Ford and Dow work together cheaper carbon fiber composites

Carbon fiber is a very expensive, yet lightweight and strong material that is typically used in motorsports and the production of exotic sports cars. The reason you don't see carbon fiber in mainstream automobiles is the cost of manufacturing the material and producing parts made from carbon fiber. Ford has teamed up with Dow, and the duo is working to bring low-cost and high-volume carbon fiber composites to next-generation vehicles.

The big push here is weight reduction, carbon fiber is significantly lighter than the stamped metal automotive parts cars use today. The less weight a vehicle carries, the better its performance given the same size engine. The engine size can be reduced saving fuel and still offer the same performance to the driver when the car is lighter. Ford says that weight reductions of as much as 750 pounds are needed on its future vehicles to be able to meet fuel economy and electric vehicle range targets.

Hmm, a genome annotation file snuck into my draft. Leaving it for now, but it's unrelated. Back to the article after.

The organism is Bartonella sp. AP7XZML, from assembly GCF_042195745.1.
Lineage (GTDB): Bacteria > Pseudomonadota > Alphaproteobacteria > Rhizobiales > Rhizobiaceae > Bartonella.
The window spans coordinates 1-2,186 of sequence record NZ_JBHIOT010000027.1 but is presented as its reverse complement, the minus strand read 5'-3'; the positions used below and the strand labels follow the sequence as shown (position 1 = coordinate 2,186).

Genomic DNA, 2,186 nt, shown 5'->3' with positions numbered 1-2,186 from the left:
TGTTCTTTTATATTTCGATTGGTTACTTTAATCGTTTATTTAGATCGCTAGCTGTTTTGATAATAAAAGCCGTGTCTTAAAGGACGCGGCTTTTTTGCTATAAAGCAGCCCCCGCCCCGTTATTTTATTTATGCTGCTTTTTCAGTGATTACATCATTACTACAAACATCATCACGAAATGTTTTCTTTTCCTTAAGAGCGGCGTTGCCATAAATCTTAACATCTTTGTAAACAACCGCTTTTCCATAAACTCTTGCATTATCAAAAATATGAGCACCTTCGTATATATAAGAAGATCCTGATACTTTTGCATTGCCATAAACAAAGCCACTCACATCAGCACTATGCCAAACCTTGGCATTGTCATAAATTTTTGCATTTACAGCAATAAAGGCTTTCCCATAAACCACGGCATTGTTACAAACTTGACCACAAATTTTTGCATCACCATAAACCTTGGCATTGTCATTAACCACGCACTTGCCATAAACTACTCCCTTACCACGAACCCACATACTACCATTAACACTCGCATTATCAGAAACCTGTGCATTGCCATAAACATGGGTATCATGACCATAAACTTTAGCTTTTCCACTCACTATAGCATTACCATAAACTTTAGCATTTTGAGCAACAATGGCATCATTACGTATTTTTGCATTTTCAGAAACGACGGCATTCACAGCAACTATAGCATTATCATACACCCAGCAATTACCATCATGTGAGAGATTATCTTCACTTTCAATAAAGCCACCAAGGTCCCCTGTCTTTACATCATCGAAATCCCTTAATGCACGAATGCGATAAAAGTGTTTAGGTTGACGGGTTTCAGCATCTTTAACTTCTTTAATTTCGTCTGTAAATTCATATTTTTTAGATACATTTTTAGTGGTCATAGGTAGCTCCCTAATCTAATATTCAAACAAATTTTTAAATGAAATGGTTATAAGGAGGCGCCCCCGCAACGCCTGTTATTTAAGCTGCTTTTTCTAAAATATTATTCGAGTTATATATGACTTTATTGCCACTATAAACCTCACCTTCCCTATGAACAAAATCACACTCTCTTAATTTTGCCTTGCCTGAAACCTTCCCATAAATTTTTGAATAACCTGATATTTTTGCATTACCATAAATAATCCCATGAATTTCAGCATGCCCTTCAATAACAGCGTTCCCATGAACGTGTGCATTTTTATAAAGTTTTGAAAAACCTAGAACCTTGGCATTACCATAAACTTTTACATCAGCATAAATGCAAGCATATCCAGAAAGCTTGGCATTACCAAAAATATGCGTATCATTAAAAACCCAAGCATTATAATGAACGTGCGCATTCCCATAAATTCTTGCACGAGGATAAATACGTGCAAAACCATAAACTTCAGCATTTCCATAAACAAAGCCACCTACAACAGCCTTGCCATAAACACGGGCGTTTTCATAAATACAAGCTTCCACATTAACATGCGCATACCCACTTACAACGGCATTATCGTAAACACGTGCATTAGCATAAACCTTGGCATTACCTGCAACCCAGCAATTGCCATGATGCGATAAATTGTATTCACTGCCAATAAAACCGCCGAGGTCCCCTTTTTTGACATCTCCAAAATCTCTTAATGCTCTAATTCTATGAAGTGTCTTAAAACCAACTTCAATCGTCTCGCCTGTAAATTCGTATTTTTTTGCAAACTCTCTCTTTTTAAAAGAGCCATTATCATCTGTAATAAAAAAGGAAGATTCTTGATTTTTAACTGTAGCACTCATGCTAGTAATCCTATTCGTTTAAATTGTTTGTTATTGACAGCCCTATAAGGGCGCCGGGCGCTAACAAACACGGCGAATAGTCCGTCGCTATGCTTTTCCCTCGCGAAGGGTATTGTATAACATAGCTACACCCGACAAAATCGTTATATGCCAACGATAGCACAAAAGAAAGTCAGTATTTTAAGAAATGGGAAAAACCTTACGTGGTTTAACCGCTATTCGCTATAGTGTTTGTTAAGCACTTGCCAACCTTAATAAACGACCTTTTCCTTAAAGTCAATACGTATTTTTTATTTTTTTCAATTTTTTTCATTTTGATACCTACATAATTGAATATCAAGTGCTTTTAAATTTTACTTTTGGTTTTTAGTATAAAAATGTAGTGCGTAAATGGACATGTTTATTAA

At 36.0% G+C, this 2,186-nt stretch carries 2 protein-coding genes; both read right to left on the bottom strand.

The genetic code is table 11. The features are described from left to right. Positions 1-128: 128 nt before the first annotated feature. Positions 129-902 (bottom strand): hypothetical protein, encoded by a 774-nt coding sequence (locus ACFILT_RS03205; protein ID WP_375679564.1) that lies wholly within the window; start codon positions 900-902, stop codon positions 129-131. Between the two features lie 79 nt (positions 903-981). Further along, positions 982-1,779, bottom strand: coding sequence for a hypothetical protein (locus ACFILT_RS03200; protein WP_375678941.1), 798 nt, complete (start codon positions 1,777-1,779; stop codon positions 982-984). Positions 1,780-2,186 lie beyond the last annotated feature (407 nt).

The use of carbon fiber could have the most impact on electric vehicles since the less weight battery packs have to push, the further the same size battery pack can drive the car. The two companies will be working under a joint development agreement that will have researchers collaborating on several different fronts. The development teams will focus on devising an economical source of automotive-grade carbon fiber and then work to develop component-manufacturing methods for high volume automotive applications. Ford believes if the joint development is successful we could see carbon fiber components appearing on production Ford vehicles at the end of this decade.

"There are two ways to reduce energy use in vehicles: improving the conversion efficiency of fuels to motion and reducing the amount of work that powertrains need to do," said Paul Mascarenas, Ford chief technical officer and vice president, Research and Innovation. "Ford is tackling the conversion problem primarily through downsizing engines with EcoBoost® and electrification while mass reduction and improved aerodynamics are keys to reducing the workload."